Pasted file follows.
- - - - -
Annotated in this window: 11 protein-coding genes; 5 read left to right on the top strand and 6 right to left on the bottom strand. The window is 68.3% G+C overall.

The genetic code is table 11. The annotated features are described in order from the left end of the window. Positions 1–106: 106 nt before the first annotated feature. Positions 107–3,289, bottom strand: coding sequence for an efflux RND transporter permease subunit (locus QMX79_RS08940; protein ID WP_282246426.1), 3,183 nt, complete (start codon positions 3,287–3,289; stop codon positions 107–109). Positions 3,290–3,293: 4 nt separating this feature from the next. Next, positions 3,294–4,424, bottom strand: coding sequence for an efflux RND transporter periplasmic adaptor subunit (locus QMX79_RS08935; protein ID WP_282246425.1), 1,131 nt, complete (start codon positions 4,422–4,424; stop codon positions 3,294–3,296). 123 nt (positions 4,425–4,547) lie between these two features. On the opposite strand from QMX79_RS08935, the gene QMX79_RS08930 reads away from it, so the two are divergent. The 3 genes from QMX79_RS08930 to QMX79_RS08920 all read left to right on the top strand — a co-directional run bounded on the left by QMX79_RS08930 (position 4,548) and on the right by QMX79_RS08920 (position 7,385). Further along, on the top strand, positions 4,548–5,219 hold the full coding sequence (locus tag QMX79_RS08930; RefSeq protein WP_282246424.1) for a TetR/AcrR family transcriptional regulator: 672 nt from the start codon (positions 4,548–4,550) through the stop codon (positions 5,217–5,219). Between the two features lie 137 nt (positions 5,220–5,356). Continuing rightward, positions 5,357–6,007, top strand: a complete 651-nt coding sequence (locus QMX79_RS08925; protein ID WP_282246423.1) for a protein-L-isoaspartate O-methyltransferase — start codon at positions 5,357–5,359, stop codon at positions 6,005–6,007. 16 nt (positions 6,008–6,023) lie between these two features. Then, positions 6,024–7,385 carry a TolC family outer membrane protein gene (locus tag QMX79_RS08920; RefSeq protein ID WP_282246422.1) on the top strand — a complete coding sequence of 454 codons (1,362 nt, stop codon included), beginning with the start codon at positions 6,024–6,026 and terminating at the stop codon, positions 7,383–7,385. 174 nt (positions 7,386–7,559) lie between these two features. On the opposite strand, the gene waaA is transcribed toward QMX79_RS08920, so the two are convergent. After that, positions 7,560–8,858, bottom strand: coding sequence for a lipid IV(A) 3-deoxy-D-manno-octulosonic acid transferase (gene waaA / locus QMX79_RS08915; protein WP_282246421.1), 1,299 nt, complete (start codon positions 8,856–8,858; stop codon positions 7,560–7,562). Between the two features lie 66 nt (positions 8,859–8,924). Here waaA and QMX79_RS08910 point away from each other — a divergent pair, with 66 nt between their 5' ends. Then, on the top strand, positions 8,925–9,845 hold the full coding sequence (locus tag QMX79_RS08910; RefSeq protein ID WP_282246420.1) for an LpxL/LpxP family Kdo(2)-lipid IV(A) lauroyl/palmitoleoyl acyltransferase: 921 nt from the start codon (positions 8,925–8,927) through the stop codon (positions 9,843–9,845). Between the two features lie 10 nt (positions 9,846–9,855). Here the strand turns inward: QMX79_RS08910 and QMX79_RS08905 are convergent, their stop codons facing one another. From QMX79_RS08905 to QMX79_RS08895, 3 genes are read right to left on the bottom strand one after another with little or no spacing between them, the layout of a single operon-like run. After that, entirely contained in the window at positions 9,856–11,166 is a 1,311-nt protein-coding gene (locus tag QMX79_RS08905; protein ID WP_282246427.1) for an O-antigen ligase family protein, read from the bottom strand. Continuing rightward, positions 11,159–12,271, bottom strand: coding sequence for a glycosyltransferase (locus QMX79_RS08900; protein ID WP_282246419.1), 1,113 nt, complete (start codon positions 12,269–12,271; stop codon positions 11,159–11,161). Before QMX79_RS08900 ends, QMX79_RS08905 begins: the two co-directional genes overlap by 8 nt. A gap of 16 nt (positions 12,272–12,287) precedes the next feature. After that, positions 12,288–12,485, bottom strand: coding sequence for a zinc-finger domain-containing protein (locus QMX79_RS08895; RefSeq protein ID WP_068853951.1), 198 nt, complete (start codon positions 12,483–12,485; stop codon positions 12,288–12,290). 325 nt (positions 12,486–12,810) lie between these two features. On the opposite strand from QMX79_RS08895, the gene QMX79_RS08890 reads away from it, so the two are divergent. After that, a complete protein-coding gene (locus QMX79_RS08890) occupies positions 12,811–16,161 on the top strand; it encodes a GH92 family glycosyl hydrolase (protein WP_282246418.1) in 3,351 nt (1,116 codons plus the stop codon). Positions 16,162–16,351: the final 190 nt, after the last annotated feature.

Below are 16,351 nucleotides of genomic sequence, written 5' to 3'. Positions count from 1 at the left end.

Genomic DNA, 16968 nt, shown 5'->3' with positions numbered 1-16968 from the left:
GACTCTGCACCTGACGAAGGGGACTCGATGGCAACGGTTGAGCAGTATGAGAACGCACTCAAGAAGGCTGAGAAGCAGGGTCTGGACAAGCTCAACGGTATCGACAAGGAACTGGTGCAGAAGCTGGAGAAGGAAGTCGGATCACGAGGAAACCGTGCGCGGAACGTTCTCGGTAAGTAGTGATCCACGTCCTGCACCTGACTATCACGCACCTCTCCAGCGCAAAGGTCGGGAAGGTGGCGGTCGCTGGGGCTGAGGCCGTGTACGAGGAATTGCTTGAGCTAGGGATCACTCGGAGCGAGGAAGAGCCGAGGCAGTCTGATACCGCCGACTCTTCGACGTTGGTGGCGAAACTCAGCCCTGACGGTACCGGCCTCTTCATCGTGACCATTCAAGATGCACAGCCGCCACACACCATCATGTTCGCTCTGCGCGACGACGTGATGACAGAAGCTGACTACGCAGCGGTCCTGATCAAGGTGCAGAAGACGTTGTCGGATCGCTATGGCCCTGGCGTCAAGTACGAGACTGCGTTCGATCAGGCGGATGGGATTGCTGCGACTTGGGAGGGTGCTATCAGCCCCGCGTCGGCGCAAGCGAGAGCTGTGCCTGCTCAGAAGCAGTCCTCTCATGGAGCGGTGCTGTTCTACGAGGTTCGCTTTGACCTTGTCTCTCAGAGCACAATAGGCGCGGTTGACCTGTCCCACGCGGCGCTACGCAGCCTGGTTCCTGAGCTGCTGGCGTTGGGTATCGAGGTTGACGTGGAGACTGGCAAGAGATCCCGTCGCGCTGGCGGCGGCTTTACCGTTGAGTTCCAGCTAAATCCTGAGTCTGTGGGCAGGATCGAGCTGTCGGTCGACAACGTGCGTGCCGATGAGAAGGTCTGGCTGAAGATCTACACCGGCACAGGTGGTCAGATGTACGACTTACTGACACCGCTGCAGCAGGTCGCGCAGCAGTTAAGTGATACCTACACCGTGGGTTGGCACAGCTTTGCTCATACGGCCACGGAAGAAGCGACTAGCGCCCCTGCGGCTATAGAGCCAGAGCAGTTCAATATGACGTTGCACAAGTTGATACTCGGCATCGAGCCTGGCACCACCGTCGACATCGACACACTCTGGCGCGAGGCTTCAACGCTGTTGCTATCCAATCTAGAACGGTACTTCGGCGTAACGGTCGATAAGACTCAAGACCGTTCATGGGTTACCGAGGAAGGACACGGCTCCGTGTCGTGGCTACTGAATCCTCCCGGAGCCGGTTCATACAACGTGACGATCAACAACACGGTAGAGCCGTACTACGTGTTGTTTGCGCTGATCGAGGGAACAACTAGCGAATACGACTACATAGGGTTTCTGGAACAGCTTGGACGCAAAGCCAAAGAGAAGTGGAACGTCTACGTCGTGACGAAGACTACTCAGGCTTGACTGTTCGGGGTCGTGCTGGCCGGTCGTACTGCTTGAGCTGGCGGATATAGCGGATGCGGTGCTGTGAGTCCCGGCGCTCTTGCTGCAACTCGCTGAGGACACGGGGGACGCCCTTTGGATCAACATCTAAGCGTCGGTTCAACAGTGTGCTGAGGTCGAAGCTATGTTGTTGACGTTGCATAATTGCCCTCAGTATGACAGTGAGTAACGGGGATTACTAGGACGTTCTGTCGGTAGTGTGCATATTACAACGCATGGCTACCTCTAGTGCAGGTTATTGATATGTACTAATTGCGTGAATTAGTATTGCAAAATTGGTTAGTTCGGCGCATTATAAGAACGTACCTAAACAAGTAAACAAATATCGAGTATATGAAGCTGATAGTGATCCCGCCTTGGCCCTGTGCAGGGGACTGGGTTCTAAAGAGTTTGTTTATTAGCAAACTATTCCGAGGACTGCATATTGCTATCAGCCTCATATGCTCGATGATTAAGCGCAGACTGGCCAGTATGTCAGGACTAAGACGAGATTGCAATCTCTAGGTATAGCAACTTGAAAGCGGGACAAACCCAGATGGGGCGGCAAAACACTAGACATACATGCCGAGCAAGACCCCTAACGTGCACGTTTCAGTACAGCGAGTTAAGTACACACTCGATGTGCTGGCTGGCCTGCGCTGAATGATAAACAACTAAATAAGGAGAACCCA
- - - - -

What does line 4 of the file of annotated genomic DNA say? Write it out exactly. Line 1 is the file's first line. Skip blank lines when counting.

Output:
Genomic DNA, 16968 nt, shown 5'->3' with positions numbered 1-16968 from the left: